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Balachandran, G. (1989) Indian monetary policy and the international liquidity crisis during the inter-war years (1919-1939). PhD thesis. SOAS University of London. DOI: https://doi.org/10.25501/SOAS.00028452

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Abstract

This thesis examines the multi-lateral considerations that, in our view, underlay the formulation of monetary policy in India in the period between the two world wars. During and after the First World War, Britain faced a severe liquidity crisis. We argue that monetary policy in India was formulated to take account of this crisis. Traditionally, India was a large absorber of gold on the non-monetary account. The persistent aim of British monetary policy in the Indian context during the entire interwar period was that of not allowing India to set up a monetary demand for gold in addition to her non-monetary demand for it and secondly, through deflationary policies (including exchange rate adjustments), to limit India's non-monetary gold demands to the minimum. Indian gold exports during the depression, which gave room for manoeuvre in the management of the sterling after September 1931, were a logical sequel to this policy. The British liquidity crisis in this period took the form of her current account surpluses being inadequate to support a high level of overseas lending. Besides, in an uncertain financial environment, Britain was a large short-term debtor as the British bank rate acted as much to increase her short-term liabilities as it did by calling in her short-term assets. The British desire to return to gold at the pre-1914 parity required domestic deflation which itself was a matter of severe political contention. In the circumstances, Britain hoped her return to gold would be accomplished by a US inflation and US export of capital. Compounding this situation was the thinly veiled fear, in Britain, of the erosion of the key currency role of the sterling and the loss of its global financial leadership to the USA. Control over Indian monetary policy and its outcome proved valuable to Britain in this environment.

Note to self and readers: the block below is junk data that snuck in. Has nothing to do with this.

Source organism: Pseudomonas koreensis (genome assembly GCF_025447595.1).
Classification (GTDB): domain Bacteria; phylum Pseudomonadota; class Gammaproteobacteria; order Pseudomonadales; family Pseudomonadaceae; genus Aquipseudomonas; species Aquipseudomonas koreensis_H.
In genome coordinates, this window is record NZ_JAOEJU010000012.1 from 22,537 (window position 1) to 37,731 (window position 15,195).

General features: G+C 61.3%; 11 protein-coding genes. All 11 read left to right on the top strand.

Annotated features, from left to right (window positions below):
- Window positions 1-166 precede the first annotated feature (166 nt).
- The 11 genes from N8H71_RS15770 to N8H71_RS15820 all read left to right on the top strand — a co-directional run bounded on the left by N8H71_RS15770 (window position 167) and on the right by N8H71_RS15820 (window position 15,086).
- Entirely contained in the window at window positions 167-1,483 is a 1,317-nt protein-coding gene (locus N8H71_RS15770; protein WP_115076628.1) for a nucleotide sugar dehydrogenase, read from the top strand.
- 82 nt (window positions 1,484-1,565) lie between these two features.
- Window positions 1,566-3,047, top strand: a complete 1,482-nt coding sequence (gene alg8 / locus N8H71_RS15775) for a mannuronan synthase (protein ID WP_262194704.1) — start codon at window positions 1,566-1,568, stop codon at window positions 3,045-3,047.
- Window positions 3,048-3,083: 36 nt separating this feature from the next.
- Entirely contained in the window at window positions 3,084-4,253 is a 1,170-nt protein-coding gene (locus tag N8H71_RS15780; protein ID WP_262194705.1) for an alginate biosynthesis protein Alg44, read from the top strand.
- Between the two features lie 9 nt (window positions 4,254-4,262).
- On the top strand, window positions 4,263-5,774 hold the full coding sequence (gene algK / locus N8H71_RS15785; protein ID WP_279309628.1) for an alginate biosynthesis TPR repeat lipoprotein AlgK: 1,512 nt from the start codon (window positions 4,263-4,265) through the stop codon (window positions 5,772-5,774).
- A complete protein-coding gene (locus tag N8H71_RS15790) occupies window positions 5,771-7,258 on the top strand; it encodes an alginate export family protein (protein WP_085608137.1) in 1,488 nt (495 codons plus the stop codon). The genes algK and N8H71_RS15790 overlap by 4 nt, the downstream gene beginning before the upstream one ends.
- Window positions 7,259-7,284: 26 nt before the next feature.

Item Type: Theses (PhD)
SOAS Departments & Centres: SOAS Research Theses > Proquest
DOI (Digital Object Identifier): https://doi.org/10.25501/SOAS.00028452
Date Deposited: 16 Oct 2018 14:57
URI: https://eprints.soas.ac.uk/id/eprint/28452

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